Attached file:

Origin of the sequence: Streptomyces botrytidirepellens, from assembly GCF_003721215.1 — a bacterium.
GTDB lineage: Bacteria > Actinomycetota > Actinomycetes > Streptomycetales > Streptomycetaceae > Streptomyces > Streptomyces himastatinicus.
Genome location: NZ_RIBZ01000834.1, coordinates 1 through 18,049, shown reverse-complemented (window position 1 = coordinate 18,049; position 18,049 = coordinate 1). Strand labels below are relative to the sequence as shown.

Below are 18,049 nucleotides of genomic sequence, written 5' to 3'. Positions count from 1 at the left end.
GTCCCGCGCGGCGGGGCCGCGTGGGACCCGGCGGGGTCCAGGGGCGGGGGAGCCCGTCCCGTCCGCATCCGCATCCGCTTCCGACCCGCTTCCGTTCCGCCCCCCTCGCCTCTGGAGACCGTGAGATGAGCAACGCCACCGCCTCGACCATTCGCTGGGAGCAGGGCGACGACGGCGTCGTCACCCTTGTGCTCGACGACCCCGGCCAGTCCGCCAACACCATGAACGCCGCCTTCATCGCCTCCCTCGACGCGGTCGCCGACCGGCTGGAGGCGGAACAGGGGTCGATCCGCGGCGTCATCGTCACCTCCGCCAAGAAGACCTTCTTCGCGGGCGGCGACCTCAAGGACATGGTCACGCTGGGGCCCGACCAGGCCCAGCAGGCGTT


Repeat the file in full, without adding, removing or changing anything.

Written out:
Origin of the sequence: Streptomyces botrytidirepellens, from assembly GCF_003721215.1 — a bacterium.
GTDB lineage: Bacteria > Actinomycetota > Actinomycetes > Streptomycetales > Streptomycetaceae > Streptomyces > Streptomyces himastatinicus.
Genome location: NZ_RIBZ01000834.1, coordinates 1 through 18,049, shown reverse-complemented (window position 1 = coordinate 18,049; position 18,049 = coordinate 1). Strand labels below are relative to the sequence as shown.

Below are 18,049 nucleotides of genomic sequence, written 5' to 3'. Positions count from 1 at the left end.
GTCCCGCGCGGCGGGGCCGCGTGGGACCCGGCGGGGTCCAGGGGCGGGGGAGCCCGTCCCGTCCGCATCCGCATCCGCTTCCGACCCGCTTCCGTTCCGCCCCCCTCGCCTCTGGAGACCGTGAGATGAGCAACGCCACCGCCTCGACCATTCGCTGGGAGCAGGGCGACGACGGCGTCGTCACCCTTGTGCTCGACGACCCCGGCCAGTCCGCCAACACCATGAACGCCGCCTTCATCGCCTCCCTCGACGCGGTCGCCGACCGGCTGGAGGCGGAACAGGGGTCGATCCGCGGCGTCATCGTCACCTCCGCCAAGAAGACCTTCTTCGCGGGCGGCGACCTCAAGGACATGGTCACGCTGGGGCCCGACCAGGCCCAGCAGGCGTT